# Tempered distributions and convolution

I remember that if $f,g \in \mathcal{S}(\mathbb{R}^n)$ , then it is well-defined
\begin{align*}
\displaystyle (f \ast g)(x)= \int_{\mathbb{R}^n} g(x-y)f(y)dy=\int_{\mathbb{R}^n} (\tau_x \widetilde{g})(y)f(y)dy
\end{align*}
where $\widetilde{g}(x)=g(-x)$ e $(\tau_a g)(x)=g(x-a)$, obviously $\tau_x \widetilde{\varphi} \in \mathcal{S}(\mathbb{R}^n)$, and if $u \in \mathcal{S}'(\mathbb{R}^n)$, $\varphi \in \mathcal{S}(\mathbb{R}^n)$, define
\begin{align*}
\displaystyle (u \ast \varphi)(x)=\langle \varphi(x-y), u(y) \rangle = \langle (\tau_x \widetilde{\varphi})(y), u(y) \rangle , \forall \varphi \in \mathcal{S}(\mathbb{R}^n)
\end{align*}
The problem is to prove that if $\psi \in \mathcal{S}(\mathbb{R}^n)$ or $\psi \in \mathcal{D}(\mathbb{R}^n)$, and $u \in \mathcal{S}'(\mathbb{R}^n)$, then $\displaystyle \langle \psi , u \ast \varphi \rangle = \langle \psi \ast \widetilde{\varphi} , u \rangle$.

Proof. we assume initially $u \ast \varphi, \psi, \varphi \in \mathcal{S}(\mathbb{R}^n)$, in particular $u \ast \varphi \in \mathcal{S}(\mathbb{R}^n) \subset L^1(\mathbb{R}^n)$ and by definition $\langle \psi , u \ast \varphi \rangle$ it defines the distribution determined by $u \ast \varphi$ $\forall \psi \in \mathcal{D}(\mathbb{R}^n)$ or $\forall \psi \in \mathcal{S}(\mathbb{R}^n)$:
\begin{align*}
\langle \psi , u \ast \varphi \rangle &= \int_{\mathbb{R}^n} (\varphi \ast u)(x) \psi(x)dx \\
&=\int_{\mathbb{R}^n} \int_{\mathbb{R}^n} \varphi(x-y)u(y)dy \psi(x) dx \\
&= \int_{\mathbb{R}^n} u(y) \int_{\mathbb{R}^n} \varphi(x-y) \psi(x) dx dy \\
&= \int u(y) dy \int_{\mathbb{R}^n} \widetilde{\varphi}(y-x)\psi(x) dx \\
&= \langle \widetilde{\varphi} \ast \psi , u \rangle
\end{align*}
Now if $u \in \mathcal{S}'(\mathbb{R}^n)$ is fixed, we consider the inclusions $\mathcal{D}(\mathbb{R}^n) \subset \mathcal{S}(\mathbb{R}^n) \subset \mathcal{S}'(\mathbb{R}^n) \subset \mathcal{D}'(\mathbb{R}^n)$. Since $\mathcal{D}(\mathbb{R}^n)$ is dense $\mathcal{D}'(\mathbb{R}^n)$, it is dense also in $\mathcal{S}'(\mathbb{R}^n)$, i.e. if $\lbrace \varphi_\epsilon \rbrace_{\epsilon >0}$ is standard mollifier, then $u \ast \varphi_\epsilon \rightarrow u$ in $\mathcal{S}'(\mathbb{R}^n)$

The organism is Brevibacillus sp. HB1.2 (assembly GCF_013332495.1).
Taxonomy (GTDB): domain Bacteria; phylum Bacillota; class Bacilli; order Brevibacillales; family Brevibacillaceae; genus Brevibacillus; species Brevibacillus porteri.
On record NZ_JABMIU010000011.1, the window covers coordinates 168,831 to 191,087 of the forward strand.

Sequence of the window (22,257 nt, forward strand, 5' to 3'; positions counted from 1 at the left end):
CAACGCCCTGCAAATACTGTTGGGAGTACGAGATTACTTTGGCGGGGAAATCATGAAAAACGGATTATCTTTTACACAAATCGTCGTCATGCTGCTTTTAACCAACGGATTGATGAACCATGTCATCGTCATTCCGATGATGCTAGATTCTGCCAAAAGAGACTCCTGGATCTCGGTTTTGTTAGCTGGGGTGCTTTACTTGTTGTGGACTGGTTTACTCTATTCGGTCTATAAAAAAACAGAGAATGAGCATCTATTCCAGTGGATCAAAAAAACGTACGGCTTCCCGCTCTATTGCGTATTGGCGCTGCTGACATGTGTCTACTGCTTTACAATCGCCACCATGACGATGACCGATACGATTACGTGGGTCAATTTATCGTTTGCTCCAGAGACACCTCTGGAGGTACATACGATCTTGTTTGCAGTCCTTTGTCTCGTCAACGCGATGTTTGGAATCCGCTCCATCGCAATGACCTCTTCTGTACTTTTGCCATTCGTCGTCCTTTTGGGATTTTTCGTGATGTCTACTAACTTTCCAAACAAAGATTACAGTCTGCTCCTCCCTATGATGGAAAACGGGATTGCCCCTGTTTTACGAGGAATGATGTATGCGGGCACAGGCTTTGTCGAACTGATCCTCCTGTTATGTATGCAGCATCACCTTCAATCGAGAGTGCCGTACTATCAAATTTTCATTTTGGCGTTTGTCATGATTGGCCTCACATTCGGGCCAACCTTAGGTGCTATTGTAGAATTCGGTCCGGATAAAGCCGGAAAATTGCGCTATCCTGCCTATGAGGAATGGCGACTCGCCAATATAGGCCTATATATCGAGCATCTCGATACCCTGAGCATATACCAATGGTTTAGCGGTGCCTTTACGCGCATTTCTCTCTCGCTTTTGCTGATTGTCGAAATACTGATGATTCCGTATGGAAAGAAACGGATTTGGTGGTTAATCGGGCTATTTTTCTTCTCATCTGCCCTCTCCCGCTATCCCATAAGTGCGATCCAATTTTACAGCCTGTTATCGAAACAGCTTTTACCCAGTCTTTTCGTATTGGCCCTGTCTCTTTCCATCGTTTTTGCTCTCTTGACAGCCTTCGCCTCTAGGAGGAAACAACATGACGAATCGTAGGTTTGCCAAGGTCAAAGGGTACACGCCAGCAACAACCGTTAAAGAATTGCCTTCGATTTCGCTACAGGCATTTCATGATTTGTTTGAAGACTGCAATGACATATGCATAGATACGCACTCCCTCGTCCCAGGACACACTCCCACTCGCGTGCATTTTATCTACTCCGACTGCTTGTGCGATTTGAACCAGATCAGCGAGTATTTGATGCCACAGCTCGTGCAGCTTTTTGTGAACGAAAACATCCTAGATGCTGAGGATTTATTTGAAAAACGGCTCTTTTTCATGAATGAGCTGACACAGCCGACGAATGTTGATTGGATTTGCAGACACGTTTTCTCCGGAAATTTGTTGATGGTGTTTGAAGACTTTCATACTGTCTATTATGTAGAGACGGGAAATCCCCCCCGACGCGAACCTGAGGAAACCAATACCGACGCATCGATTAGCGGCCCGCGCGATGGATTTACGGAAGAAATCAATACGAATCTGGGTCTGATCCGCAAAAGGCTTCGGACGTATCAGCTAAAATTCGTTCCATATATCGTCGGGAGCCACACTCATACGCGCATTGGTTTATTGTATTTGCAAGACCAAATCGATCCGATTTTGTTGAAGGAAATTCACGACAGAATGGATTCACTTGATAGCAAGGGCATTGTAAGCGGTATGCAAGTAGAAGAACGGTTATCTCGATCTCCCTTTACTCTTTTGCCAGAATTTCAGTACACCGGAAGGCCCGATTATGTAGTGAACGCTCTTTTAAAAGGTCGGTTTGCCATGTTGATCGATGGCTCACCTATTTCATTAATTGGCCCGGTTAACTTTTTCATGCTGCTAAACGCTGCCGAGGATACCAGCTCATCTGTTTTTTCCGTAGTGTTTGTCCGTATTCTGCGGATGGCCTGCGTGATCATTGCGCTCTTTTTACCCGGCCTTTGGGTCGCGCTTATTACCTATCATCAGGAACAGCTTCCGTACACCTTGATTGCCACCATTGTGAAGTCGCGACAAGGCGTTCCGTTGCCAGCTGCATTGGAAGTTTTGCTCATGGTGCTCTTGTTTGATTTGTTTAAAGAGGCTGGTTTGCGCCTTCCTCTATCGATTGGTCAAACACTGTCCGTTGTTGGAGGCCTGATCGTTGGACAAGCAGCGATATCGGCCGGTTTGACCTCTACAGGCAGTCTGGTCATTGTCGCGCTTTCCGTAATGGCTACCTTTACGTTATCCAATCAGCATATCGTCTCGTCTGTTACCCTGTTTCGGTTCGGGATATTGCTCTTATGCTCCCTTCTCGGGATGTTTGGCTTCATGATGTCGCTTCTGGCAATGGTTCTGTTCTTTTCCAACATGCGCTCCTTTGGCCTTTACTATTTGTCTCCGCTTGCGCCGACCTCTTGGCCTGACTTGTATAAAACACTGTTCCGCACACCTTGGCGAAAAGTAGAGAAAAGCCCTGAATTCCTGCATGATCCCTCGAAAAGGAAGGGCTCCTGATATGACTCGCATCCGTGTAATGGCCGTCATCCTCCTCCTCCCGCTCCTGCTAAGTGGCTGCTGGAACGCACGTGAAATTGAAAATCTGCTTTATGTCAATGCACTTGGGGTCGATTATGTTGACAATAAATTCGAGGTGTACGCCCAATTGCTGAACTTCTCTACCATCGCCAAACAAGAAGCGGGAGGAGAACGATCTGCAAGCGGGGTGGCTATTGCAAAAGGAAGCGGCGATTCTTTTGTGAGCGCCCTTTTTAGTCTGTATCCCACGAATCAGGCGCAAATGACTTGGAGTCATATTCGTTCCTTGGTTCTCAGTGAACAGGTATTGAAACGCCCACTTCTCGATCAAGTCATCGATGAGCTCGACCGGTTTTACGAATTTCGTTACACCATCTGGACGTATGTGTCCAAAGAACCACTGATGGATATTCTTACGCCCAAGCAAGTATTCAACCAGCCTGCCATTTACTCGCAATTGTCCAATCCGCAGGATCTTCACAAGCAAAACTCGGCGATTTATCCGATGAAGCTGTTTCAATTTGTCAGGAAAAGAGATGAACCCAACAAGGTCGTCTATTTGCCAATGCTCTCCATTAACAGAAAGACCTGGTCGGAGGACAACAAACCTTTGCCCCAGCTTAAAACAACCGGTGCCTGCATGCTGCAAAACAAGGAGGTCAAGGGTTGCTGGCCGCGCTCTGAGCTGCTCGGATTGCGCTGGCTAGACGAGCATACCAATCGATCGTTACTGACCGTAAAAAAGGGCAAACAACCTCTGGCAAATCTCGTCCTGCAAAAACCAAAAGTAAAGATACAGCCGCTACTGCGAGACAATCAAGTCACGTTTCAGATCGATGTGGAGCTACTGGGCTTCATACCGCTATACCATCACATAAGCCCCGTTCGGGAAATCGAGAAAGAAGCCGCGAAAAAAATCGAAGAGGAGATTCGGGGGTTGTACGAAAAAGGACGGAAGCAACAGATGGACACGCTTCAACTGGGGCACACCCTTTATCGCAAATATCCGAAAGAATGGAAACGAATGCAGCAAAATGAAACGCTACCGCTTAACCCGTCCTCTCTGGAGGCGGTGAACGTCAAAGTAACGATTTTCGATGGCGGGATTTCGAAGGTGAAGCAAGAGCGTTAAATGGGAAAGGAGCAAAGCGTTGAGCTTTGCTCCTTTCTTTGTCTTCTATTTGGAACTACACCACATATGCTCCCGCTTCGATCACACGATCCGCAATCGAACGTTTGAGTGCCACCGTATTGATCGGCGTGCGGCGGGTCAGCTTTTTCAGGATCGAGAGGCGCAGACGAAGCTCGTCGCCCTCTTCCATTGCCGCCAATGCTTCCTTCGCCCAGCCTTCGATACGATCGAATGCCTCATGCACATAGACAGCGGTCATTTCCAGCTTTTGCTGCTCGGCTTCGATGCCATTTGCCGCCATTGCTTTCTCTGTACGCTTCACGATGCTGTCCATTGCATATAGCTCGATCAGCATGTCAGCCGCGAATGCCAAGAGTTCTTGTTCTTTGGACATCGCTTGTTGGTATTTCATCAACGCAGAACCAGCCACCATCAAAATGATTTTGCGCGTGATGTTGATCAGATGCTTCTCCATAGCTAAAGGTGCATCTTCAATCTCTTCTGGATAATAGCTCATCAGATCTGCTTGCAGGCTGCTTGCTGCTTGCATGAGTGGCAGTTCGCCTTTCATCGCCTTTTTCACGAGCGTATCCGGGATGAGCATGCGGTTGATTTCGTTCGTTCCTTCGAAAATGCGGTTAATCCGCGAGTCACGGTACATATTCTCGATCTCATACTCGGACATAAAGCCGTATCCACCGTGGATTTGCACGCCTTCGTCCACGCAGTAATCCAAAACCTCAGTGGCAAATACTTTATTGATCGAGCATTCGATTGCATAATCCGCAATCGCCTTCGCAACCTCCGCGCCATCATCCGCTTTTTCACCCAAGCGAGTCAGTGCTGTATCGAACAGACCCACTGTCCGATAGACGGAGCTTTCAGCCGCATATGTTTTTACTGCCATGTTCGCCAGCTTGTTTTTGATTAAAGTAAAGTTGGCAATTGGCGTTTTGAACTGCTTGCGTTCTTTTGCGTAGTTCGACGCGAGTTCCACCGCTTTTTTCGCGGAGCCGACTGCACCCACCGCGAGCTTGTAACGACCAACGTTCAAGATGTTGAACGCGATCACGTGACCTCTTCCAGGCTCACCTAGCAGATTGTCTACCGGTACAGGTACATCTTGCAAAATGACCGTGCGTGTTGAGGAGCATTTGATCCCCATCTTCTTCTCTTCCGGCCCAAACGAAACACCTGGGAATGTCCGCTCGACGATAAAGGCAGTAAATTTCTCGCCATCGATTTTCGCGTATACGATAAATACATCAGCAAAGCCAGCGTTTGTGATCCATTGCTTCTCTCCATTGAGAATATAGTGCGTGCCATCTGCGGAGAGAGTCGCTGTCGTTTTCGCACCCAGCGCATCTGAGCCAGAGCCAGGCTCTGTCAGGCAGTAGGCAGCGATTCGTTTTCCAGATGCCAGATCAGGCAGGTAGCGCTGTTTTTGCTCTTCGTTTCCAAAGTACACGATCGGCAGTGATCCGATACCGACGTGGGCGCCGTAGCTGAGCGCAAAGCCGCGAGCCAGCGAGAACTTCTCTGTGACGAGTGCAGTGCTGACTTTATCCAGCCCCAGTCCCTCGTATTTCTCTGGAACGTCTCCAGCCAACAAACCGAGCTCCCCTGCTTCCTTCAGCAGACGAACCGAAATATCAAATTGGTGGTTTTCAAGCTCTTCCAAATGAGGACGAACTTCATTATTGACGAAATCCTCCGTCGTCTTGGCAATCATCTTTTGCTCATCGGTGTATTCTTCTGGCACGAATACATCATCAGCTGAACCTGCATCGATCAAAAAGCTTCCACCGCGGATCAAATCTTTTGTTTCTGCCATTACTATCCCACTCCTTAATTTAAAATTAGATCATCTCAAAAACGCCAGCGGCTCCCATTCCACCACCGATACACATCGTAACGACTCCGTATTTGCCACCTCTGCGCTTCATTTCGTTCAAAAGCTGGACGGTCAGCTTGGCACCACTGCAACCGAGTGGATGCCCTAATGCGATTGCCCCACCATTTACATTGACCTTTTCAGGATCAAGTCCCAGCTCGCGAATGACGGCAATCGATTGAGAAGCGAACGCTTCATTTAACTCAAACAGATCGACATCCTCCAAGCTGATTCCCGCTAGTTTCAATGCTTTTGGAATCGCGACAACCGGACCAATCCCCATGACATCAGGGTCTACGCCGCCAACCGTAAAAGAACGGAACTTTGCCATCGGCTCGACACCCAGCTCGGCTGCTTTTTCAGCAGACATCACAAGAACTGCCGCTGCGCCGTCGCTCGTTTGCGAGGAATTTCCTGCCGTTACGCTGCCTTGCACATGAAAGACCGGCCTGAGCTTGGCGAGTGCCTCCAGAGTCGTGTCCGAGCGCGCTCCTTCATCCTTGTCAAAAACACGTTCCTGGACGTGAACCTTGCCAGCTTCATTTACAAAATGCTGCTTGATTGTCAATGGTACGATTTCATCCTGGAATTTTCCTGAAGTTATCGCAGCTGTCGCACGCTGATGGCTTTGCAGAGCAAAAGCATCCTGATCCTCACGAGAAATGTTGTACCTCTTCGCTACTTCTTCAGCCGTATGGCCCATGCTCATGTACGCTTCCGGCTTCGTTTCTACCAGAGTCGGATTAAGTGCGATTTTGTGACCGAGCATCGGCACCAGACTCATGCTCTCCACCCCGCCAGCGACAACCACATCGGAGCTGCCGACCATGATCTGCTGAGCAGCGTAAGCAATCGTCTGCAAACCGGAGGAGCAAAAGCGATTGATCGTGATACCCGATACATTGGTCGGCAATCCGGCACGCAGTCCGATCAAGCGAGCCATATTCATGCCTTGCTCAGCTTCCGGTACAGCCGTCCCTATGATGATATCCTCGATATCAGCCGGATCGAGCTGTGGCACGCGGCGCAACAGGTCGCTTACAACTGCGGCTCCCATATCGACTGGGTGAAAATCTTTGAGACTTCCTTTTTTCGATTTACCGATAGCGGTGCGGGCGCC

and that is the limit (i) $\lim_{\epsilon \rightarrow 0^+} \int_{\mathbb{R}^n} (u \ast \varphi_\epsilon) \psi(x) dx =\langle \psi, u \rangle$ $\forall \psi \in \mathcal{D}(\mathbb{R}^n)$, Therefore we can apply the previous case. Similarly it is proved that the thesis is true $\forall \psi \in \mathcal{S}(\mathbb{R}^n)$ and $u \in \mathcal{S}'(\mathbb{R}^n)$, since (i) worth for the approximation theorem in Lebesgue spaces, in other words $\mathcal{S}(\mathbb{R}^n)$ is dense in $\mathcal{S}'(\mathbb{R}^n)$.

I would be grateful if you are confirmed that this proof is correct

#### Solutions Collecting From Web of "Tempered distributions and convolution"

In reference to the comments, that is, of the various topologies. It is known that the Schwartz class $\mathcal{S}(\mathbb{R}^n)$ is a Fréchet space and also that the space of test functions $\mathcal{D}(\mathbb{R}^n)$ is dense in $\mathcal{S}(\mathbb{R}^n)$. In particular $\mathcal{D}_K(\mathbb{R}^n) \hookrightarrow \mathcal{S}(\mathbb{R}^n) \hookrightarrow L^1(\mathbb{R}^n)$ are continuous inclusions.
Let $\mathcal{S}'(\mathbb{R}^n)$ the topological dual space $\mathcal{S}(\mathbb{R}^n)$.
Now we have that the mapping $u \in \mathcal{S}'(\mathbb{R}^n) \longmapsto v=u_{|\mathcal{D}(\mathbb{R}^n)} \in \mathcal{D}'(\mathbb{R}^n)$ is linear and one-to-one because convergence in $\mathcal{D}(\mathbb{R}^n)$ implies convergence in $\mathcal{S}(\mathbb{R}^n)$, and $u_{|\mathcal{D}(\mathbb{R}^n)} \in \mathcal{D}'(\mathbb{R}^n)$ determines uniquely $u \in \mathcal{S}'(\mathbb{R}^n)$. Then a distribution $v \in \mathcal{D}'(\mathbb{R}^n)$ is the restriction of an element $u \in \mathcal{S}'(\mathbb{R}^n)$ if and only if there exist $N \in \mathbb{N}$ and a constant $C_N>0$ such that

1. $\displaystyle |u(\varphi)| \leq C_N q_N(\varphi)=C_N \sup_{x \in \mathbb{R}^n; |\alpha| \leq N} (1+|x|^2)^N |D^\alpha \varphi(x)|$ for all $\varphi \in \mathcal{D}(\mathbb{R}^n)$

where $q_N(\varphi)$ are seminorm that make $\mathcal{S}(\mathbb{R}^n)$ a Fréchet space. The elements of $\mathcal{S}'(\mathbb{R}^n)$ or their restriction to $\mathcal{D}(\mathbb{R}^n)$ are called tempered distributions. On $\mathcal{S}'(\mathbb{R}^n)$ we consider the topology $\sigma(\mathcal{S}'(\mathbb{R}^n), \mathcal{S}(\mathbb{R}^n))$, so that $u_k \rightarrow u$ in $\mathcal{S}'(\mathbb{R}^n)$ means that

1. $\displaystyle \langle \varphi, u_k \rangle\rightarrow \langle \varphi, u \rangle$ for all $\varphi \in \mathcal{S}(\mathbb{R}^n)$.

In other words, according to this definition of tempered distributions, the limit in (i) applies in any case: if $\psi \in \mathcal{D}(\mathbb{R}^n)$ or if $\psi \in \mathcal{S}(\mathbb{R}^n)$, because they are precisely restrictions of distributions.

I think this should formalize the last part of the proof.